talk is about understanding
poor lymphatic function and
how, when we improve it,
we can actually help wounds heal.
One of the most important things
is to understand the difference between
lymphoedema and oedema.
On the left, we see lymphoedema.
Lymphoedema is when surgery or
some other process,
has damaged the lymphatic system.
Up to 80% of its functional capacity can be damaged,
and yet still, a lymphoedema or
a tissue swelling may not appear.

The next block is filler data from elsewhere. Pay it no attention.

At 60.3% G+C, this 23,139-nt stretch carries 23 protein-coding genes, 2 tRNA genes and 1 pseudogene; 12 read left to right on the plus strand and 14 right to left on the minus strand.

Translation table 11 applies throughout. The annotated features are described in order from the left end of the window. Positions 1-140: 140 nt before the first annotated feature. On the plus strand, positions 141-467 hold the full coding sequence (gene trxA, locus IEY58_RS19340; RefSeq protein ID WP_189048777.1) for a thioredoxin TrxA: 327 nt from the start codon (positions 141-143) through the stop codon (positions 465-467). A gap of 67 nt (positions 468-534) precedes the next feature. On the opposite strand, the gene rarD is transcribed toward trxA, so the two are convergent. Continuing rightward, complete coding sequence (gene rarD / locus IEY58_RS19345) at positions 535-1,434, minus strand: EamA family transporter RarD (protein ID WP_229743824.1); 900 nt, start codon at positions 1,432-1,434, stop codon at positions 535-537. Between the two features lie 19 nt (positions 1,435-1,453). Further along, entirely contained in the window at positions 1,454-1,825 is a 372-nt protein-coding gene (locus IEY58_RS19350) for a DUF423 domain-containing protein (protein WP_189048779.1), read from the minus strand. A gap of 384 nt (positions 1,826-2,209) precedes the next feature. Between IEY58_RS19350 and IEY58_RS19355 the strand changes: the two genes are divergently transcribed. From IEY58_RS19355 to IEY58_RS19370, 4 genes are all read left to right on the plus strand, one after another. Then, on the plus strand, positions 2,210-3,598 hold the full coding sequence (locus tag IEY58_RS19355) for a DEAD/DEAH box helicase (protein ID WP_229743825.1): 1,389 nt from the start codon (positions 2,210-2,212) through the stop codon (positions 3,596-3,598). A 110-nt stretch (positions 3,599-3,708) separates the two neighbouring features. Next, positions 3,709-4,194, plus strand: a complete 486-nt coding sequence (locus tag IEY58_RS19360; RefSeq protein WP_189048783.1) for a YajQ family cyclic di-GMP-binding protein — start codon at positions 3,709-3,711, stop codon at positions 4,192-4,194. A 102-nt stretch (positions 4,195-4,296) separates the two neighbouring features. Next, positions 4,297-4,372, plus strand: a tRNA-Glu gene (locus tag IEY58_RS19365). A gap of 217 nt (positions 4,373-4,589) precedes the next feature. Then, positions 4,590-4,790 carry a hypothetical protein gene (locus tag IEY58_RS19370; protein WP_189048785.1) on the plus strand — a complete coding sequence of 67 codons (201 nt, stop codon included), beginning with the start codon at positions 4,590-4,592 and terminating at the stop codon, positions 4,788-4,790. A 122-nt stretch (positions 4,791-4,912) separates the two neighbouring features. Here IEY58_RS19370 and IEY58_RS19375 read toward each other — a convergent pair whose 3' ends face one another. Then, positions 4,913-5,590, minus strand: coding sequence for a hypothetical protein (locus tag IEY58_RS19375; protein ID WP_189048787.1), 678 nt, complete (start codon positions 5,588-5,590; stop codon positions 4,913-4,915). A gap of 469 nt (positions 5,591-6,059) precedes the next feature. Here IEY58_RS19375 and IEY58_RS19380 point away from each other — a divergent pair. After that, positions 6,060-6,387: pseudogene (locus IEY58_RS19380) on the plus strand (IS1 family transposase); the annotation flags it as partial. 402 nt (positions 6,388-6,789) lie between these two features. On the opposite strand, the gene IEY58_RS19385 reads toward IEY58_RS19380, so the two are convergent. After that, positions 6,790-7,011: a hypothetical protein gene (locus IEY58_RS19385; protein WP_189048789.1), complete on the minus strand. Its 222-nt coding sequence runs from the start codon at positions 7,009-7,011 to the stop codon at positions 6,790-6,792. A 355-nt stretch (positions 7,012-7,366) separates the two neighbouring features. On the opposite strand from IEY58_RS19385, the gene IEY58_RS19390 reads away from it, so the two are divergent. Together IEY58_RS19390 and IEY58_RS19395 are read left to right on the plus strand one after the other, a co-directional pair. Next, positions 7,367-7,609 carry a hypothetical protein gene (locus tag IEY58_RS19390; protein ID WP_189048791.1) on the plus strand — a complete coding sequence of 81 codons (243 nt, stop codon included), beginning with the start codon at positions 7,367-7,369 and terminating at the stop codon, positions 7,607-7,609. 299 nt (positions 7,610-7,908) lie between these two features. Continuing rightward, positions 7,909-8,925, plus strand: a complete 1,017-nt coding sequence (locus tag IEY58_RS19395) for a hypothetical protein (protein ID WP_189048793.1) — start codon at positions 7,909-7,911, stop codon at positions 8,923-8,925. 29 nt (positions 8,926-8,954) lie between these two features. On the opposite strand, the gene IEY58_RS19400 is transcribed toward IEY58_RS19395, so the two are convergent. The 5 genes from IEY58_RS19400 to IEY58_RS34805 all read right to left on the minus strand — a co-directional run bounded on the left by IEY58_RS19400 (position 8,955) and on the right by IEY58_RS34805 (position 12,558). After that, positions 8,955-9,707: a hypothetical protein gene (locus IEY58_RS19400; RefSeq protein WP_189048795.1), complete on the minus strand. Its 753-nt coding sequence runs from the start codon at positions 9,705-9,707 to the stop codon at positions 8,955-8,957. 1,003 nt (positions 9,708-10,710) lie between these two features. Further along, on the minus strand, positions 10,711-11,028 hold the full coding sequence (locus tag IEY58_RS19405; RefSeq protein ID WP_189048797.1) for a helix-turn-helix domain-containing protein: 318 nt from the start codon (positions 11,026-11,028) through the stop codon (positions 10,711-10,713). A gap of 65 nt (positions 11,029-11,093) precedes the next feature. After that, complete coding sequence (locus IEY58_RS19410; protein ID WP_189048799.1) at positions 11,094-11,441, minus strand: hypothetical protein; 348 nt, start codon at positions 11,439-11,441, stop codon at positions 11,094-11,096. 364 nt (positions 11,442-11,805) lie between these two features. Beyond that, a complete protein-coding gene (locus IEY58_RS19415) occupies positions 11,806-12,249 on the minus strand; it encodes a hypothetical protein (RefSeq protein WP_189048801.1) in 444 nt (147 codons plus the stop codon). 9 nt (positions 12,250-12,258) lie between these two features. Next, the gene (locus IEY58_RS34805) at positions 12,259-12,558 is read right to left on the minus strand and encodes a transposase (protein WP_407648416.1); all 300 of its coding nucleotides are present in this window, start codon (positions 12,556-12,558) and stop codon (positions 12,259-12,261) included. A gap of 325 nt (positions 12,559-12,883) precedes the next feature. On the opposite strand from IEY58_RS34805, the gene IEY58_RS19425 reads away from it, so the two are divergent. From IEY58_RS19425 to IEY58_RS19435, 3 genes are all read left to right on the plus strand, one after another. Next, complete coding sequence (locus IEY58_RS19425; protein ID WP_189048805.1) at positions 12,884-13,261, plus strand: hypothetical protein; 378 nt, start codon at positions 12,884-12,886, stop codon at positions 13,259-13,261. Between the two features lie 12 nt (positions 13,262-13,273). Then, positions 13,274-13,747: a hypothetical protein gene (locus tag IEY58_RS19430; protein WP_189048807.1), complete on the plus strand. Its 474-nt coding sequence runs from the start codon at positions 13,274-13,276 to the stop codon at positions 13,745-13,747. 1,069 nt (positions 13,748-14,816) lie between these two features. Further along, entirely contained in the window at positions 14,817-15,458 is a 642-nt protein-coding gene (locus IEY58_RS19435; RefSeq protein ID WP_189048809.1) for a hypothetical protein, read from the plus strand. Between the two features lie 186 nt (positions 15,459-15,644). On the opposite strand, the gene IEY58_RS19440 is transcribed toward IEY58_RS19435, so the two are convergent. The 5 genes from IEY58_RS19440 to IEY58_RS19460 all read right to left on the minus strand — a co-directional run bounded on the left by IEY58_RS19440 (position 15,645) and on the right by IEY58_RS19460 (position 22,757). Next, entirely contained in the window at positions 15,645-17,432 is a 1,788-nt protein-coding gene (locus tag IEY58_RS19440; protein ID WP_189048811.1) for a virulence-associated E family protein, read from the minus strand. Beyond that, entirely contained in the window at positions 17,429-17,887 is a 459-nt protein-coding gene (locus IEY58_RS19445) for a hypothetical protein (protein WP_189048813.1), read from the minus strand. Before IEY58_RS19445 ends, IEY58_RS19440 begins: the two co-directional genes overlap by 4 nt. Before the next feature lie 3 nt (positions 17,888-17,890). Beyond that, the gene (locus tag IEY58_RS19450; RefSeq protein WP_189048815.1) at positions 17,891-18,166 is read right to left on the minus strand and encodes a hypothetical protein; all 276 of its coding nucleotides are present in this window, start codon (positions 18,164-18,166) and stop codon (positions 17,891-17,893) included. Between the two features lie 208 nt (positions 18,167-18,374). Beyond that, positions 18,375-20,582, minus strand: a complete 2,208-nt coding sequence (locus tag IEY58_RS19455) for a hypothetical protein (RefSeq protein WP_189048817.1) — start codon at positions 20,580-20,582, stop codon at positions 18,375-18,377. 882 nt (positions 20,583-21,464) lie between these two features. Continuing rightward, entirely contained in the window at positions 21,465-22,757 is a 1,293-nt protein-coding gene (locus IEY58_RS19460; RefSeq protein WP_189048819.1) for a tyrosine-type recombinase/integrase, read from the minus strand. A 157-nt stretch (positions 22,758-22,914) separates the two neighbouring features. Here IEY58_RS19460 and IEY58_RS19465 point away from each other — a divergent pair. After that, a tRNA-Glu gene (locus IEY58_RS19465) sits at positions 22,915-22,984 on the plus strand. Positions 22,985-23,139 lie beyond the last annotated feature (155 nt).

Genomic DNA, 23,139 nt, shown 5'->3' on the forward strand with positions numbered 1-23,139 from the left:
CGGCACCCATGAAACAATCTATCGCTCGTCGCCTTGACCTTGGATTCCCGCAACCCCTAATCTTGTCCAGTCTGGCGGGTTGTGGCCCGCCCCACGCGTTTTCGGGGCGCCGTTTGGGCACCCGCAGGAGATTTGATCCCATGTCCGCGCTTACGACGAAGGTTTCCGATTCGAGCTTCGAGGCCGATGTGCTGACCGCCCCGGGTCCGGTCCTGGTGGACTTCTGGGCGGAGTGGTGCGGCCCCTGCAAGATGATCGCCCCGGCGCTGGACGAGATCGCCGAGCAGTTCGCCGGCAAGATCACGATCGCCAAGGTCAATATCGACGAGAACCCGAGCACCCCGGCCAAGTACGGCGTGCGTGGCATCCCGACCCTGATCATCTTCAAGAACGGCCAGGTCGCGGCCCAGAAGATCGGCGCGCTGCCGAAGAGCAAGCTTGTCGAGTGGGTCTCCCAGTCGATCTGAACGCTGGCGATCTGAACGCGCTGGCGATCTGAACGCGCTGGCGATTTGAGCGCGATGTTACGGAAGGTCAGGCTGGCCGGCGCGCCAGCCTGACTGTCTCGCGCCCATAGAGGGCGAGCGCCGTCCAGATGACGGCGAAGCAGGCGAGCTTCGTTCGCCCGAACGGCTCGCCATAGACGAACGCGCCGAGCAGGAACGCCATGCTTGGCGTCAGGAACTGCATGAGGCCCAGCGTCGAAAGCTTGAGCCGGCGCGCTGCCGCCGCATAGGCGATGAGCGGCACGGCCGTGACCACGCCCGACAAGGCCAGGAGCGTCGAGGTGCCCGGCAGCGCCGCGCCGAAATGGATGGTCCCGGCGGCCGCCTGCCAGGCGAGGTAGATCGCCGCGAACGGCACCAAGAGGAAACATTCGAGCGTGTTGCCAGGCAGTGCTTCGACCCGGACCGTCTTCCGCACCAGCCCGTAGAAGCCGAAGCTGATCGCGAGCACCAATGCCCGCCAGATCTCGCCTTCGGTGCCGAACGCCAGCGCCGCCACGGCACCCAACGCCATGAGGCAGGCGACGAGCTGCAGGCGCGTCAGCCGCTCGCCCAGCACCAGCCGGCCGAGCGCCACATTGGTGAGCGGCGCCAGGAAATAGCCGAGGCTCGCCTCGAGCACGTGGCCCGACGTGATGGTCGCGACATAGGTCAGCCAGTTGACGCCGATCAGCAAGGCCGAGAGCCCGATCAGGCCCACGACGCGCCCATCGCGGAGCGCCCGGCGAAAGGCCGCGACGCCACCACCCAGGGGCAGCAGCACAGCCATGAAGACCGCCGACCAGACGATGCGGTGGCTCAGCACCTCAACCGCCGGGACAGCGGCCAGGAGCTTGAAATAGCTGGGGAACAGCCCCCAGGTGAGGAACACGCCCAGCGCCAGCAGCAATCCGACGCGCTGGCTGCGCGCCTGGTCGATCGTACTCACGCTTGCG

That´s because there is a large reserve capacity.
And you can see that clearly,
on the slide, on the left.
It´s only when the load becomes
greater than the transport,
that swelling will occur,
in that particular area.
If we look on the right side,
we see what oedema is.
Oedema is, when the lymphatic system,
even when it´s working at 100%,
can´t remove the weighting load.
So there is a vast difference between the two of them.
It´s important to understand that.
Before we look at
wound healing, we've
really got to understand
about the lymphatic system
and what its consequences are
when it's not working properly.
And there's all sorts of reasons
why it may be not working properly--
genetics, that is primary
radiotherapy; soft tissue damage;
or pressure on our lymphatic system.